Tuesday, May 20, 2014

Memorial or Cemetery Plantings


“About thirty years ago or more, when I first commenced traveling around the country in the interest of the nursery trade, I began to find out that the best places and the places where I could get the most information about trees and plants, was by visiting cemeteries, for there I could learn what trees and what plants were doing the best in those communities.  What Trees and Plants Mean to a Cemetery, published in 1919 by Fletcher Bohlander

Karma Larsen

        Cemetery plantings are difficult. They’re difficult to talk about, difficult to think about. Planting is often a last-minute decision, sometimes left to the discretion of the cemetery or a local nursery. Usually plantings are maintained by grounds crews with limited time and resources. The constraints of cemetery planting are daunting… plants need to stay within the confines of the individual plot, withstand foot traffic, require a minimum of water and care, not cover the gravestone, not interfere with mowing or other maintenance and may need to survive winter with a foot or more of leaves covering them.
        Understandably, most cemeteries have strict guidelines about what can and cannot be planted in order to avoid maintenance problems, obstructions, invasive plant issues. Does the cemetery owner or association even allow planting? Is there a limited list of plants allowed?  What are their requirements? Remember, too, that guidelines may change under the direction of future caretakers.  Given all those constraints, cemeteries may be the ultimate test for sustainable landscapes.
        One of the best ways to decide what can be done with an individual plot is to see what plants are currently thriving at the cemetery under similar site conditions—sunlight, available moisture, protection, etc.  A visit to a nearby arboretum or public garden will also offer examples of plants sustainable in that area.
        There are other, more personal, considerations as well. Many of us will be visiting cemeteries in the coming month but how many of the gravesides we visit will bear any memories of the person we remember? Was there a plant they especially loved, a plant that carries special meaning about a specific time or event?  Will that small plot of ground bear any resemblance to the gardens they cared for themselves? Is there a plant that can be transplanted from their home garden to the grave?* Another question might be the time of year friends and family will most likely be visiting the grave… Memorial Day, an anniversary or birthday?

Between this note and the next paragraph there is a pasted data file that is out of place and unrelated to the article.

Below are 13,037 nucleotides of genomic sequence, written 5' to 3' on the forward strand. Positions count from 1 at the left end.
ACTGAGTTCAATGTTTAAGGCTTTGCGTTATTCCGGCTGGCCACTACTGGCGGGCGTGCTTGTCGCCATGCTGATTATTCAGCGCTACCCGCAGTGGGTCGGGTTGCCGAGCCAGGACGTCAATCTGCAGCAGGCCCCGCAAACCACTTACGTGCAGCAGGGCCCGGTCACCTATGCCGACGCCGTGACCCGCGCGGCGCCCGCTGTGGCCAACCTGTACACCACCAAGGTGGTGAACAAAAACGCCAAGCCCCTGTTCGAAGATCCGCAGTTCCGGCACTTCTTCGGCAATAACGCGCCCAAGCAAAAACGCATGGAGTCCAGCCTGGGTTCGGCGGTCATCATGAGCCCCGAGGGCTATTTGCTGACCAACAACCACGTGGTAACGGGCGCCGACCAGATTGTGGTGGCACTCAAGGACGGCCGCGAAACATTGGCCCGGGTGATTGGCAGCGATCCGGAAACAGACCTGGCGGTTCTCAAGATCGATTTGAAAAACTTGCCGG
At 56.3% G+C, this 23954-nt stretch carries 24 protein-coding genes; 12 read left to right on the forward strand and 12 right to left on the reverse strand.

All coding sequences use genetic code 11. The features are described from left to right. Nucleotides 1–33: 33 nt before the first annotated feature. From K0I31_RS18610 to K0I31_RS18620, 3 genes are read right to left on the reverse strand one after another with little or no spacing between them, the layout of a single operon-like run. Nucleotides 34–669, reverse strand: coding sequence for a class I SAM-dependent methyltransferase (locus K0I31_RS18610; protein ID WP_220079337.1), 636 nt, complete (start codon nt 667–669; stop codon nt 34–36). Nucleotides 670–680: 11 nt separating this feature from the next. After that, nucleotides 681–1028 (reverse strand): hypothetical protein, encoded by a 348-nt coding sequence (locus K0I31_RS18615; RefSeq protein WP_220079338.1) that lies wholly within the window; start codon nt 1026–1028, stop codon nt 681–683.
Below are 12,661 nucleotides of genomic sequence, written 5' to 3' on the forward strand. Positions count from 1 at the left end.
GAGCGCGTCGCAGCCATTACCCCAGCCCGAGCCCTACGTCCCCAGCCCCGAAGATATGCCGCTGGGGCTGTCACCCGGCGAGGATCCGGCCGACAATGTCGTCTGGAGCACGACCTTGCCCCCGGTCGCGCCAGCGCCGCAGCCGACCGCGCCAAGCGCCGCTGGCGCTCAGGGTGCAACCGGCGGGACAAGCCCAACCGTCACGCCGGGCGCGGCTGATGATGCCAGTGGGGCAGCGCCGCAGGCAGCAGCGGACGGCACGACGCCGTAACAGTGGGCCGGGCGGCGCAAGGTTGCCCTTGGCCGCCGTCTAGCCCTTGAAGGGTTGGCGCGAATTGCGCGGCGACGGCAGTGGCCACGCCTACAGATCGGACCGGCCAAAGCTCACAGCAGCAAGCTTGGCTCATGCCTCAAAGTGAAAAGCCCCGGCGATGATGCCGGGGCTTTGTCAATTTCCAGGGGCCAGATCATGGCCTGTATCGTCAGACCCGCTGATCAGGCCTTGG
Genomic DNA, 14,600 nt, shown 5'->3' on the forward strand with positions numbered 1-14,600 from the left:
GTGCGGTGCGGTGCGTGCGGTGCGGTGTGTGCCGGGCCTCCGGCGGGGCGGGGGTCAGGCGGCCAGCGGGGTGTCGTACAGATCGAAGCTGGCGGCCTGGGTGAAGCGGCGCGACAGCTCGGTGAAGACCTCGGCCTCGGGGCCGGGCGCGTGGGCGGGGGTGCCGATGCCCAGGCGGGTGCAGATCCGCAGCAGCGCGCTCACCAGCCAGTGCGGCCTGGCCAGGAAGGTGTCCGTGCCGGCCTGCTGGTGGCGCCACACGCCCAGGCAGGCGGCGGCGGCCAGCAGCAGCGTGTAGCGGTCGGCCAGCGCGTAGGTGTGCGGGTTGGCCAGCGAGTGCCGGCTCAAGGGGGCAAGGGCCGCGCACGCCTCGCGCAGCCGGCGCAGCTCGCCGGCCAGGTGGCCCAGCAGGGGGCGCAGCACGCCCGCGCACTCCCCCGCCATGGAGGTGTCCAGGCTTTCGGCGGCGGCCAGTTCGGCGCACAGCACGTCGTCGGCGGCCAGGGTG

Below are some recommendations for varying goals and conditions but make sure you check with the cemetery administrator or association before undertaking any planning or planting. Also make sure plantings are well-defined from nearby turf. If you won’t be there to water them regularly, you may want to amend the soil with compost to help it retain moisture better; then mulch it well to protect and further define it.
        For early spring bloom, consider bulbs like snowdrops or daffodils, which are hardy, long-lived and will spread gradually but not aggressively. For Memorial Day, peonies, iris and lilies are likely choices, along with pasque flower and bleeding heart.
        Low-growing groundcovers that can withstand mowing include: ajuga, creeping phlox, germander (fragrant when bruised and semi-evergreen for interest far into winter), purple poppy mallow, plumbago and creeping sedum.
        Native plants are adapted to local conditions and usually require the least maintenance. The ones listed below are fairly tall, and should be planted behind the gravestone to keep it visible. Long-blooming summer and early fall perennials for sunny areas include: Agastache, aster, bee balm, catmint, coneflower, coreopsis, garden phlox, black-eyed Susan, gaillardia, toad lily (fall) and yarrow.
        For shady areas:  bleeding heart, coral bells, Corydalis, daylilies, hosta, sedum.
        For foliage that persists year-round:  coral bells, germander, hens and chicks, perennial geranium.
        Though ornamental grasses are low-maintenance and tough, in early stages it can be difficult to differentiate them from turfgrass or weeds, so it may be best to avoid planting grasses unless specifically approved.

* One of the plants I transplanted to my parents’ grave from their pasture was purple poppy mallow. It’s been mowed many times but remains—a reminder both of my parents and the pasture they took pleasure in.

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